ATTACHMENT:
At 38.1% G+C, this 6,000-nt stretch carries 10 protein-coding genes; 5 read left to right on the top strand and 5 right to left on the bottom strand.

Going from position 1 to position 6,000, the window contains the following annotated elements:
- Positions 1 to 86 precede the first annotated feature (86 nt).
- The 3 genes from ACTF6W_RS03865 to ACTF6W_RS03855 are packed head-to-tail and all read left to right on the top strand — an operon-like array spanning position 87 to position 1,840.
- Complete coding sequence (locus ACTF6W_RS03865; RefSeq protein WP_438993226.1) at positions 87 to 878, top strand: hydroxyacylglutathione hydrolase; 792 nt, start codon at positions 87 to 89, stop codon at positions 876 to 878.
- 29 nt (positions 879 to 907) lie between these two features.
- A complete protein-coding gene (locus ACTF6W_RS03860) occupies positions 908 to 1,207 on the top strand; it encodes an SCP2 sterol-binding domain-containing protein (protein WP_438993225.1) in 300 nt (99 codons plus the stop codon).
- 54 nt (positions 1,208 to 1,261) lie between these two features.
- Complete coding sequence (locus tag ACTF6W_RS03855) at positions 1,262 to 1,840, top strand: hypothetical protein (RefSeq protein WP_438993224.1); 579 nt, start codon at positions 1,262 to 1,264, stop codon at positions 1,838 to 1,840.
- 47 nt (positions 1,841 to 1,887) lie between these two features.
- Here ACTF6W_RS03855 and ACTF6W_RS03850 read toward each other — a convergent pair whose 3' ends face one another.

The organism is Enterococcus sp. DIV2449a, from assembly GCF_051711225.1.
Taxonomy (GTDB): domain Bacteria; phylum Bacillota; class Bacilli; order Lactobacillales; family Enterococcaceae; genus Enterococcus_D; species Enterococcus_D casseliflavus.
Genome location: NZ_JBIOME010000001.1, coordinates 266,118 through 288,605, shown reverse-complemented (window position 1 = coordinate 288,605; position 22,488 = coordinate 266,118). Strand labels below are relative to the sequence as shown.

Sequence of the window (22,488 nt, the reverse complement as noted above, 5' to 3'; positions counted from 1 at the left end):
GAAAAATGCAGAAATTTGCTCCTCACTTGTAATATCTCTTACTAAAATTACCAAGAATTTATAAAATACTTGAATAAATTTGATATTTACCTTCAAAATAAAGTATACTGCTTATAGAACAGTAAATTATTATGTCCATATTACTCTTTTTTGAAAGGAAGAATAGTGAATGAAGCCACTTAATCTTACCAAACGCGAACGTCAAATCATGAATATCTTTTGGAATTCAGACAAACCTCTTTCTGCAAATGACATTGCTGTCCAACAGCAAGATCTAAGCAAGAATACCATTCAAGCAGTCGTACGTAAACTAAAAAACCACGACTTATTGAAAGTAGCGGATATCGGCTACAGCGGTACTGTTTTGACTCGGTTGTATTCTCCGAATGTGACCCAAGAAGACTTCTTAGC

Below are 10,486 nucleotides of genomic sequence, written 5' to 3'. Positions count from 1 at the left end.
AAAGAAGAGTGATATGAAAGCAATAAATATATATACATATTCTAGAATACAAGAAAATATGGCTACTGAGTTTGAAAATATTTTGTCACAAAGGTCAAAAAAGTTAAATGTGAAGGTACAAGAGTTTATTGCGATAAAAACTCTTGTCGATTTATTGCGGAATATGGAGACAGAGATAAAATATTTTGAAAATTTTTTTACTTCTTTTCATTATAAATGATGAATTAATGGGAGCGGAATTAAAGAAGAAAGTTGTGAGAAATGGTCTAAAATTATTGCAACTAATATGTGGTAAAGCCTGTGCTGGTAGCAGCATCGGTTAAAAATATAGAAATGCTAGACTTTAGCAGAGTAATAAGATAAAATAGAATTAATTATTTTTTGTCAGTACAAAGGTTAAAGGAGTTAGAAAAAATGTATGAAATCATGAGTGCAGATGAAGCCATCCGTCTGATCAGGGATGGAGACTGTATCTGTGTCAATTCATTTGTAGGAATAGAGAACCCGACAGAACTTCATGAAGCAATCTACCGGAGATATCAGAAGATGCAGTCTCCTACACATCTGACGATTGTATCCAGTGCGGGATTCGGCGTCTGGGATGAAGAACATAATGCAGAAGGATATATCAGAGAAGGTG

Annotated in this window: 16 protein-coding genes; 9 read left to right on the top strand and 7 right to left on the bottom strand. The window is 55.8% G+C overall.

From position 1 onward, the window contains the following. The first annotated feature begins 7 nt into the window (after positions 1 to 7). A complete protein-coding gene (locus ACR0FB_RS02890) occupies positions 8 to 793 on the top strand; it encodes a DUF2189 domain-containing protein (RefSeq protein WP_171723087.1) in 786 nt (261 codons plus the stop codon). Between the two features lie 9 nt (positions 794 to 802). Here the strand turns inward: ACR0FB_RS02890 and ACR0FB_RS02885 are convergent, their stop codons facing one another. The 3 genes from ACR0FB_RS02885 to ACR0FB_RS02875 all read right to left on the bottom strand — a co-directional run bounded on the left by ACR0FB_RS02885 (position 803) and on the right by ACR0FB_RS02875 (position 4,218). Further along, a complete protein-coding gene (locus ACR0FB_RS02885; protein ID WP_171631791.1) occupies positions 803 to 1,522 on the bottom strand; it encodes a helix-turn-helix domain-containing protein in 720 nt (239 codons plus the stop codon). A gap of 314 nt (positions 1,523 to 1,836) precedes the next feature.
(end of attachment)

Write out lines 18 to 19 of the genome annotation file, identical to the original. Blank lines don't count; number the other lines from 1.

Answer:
AAAGAAGAGTGATATGAAAGCAATAAATATATATACATATTCTAGAATACAAGAAAATATGGCTACTGAGTTTGAAAATATTTTGTCACAAAGGTCAAAAAAGTTAAATGTGAAGGTACAAGAGTTTATTGCGATAAAAACTCTTGTCGATTTATTGCGGAATATGGAGACAGAGATAAAATATTTTGAAAATTTTTTTACTTCTTTTCATTATAAATGATGAATTAATGGGAGCGGAATTAAAGAAGAAAGTTGTGAGAAATGGTCTAAAATTATTGCAACTAATATGTGGTAAAGCCTGTGCTGGTAGCAGCATCGGTTAAAAATATAGAAATGCTAGACTTTAGCAGAGTAATAAGATAAAATAGAATTAATTATTTTTTGTCAGTACAAAGGTTAAAGGAGTTAGAAAAAATGTATGAAATCATGAGTGCAGATGAAGCCATCCGTCTGATCAGGGATGGAGACTGTATCTGTGTCAATTCATTTGTAGGAATAGAGAACCCGACAGAACTTCATGAAGCAATCTACCGGAGATATCAGAAGATGCAGTCTCCTACACATCTGACGATTGTATCCAGTGCGGGATTCGGCGTCTGGGATGAAGAACATAATGCAGAAGGATATATCAGAGAAGGTG

Annotated in this window: 16 protein-coding genes; 9 read left to right on the top strand and 7 right to left on the bottom strand. The window is 55.8% G+C overall.